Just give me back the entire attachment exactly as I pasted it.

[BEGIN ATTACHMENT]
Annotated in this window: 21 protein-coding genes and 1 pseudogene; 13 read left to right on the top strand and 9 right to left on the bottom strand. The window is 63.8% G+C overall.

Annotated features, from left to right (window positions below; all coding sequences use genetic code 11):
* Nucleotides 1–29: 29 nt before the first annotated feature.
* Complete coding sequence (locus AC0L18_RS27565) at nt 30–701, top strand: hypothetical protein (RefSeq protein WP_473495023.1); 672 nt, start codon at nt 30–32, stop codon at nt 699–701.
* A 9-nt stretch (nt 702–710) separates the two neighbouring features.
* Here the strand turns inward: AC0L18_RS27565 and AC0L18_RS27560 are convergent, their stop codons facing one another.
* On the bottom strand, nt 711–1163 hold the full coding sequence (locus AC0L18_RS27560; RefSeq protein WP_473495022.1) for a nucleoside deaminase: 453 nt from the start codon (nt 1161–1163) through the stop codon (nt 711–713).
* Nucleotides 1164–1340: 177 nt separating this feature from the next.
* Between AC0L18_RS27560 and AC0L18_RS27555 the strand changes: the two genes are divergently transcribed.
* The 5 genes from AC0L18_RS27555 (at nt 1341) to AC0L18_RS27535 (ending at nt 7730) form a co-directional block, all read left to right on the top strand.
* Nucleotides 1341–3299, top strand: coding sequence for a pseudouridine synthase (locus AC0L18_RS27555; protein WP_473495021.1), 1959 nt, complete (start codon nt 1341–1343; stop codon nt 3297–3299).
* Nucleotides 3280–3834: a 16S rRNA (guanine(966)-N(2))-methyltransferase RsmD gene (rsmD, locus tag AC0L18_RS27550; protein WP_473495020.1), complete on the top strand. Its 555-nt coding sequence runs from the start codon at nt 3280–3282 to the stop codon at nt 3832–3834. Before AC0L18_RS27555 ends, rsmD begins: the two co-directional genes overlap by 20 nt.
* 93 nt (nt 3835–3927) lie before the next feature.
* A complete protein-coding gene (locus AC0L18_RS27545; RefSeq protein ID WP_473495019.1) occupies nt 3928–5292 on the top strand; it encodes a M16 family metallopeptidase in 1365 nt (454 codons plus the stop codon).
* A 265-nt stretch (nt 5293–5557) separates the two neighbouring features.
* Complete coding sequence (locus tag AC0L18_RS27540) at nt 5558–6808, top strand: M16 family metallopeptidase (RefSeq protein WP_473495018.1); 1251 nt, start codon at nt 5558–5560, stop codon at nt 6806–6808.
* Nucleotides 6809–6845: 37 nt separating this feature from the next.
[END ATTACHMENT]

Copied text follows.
Annotated in this window: 21 protein-coding genes and 1 pseudogene; 13 read left to right on the top strand and 9 right to left on the bottom strand. The window is 63.8% G+C overall.

Annotated features, from left to right (window positions below; all coding sequences use genetic code 11):
* Nucleotides 1–29: 29 nt before the first annotated feature.
* Complete coding sequence (locus AC0L18_RS27565) at nt 30–701, top strand: hypothetical protein (RefSeq protein WP_473495023.1); 672 nt, start codon at nt 30–32, stop codon at nt 699–701.
* A 9-nt stretch (nt 702–710) separates the two neighbouring features.
* Here the strand turns inward: AC0L18_RS27565 and AC0L18_RS27560 are convergent, their stop codons facing one another.
* On the bottom strand, nt 711–1163 hold the full coding sequence (locus AC0L18_RS27560; RefSeq protein WP_473495022.1) for a nucleoside deaminase: 453 nt from the start codon (nt 1161–1163) through the stop codon (nt 711–713).
* Nucleotides 1164–1340: 177 nt separating this feature from the next.
* Between AC0L18_RS27560 and AC0L18_RS27555 the strand changes: the two genes are divergently transcribed.
* The 5 genes from AC0L18_RS27555 (at nt 1341) to AC0L18_RS27535 (ending at nt 7730) form a co-directional block, all read left to right on the top strand.
* Nucleotides 1341–3299, top strand: coding sequence for a pseudouridine synthase (locus AC0L18_RS27555; protein WP_473495021.1), 1959 nt, complete (start codon nt 1341–1343; stop codon nt 3297–3299).
* Nucleotides 3280–3834: a 16S rRNA (guanine(966)-N(2))-methyltransferase RsmD gene (rsmD, locus tag AC0L18_RS27550; protein WP_473495020.1), complete on the top strand. Its 555-nt coding sequence runs from the start codon at nt 3280–3282 to the stop codon at nt 3832–3834. Before AC0L18_RS27555 ends, rsmD begins: the two co-directional genes overlap by 20 nt.
* 93 nt (nt 3835–3927) lie before the next feature.
* A complete protein-coding gene (locus AC0L18_RS27545; RefSeq protein ID WP_473495019.1) occupies nt 3928–5292 on the top strand; it encodes a M16 family metallopeptidase in 1365 nt (454 codons plus the stop codon).
* A 265-nt stretch (nt 5293–5557) separates the two neighbouring features.
* Complete coding sequence (locus tag AC0L18_RS27540) at nt 5558–6808, top strand: M16 family metallopeptidase (RefSeq protein WP_473495018.1); 1251 nt, start codon at nt 5558–5560, stop codon at nt 6806–6808.
* Nucleotides 6809–6845: 37 nt separating this feature from the next.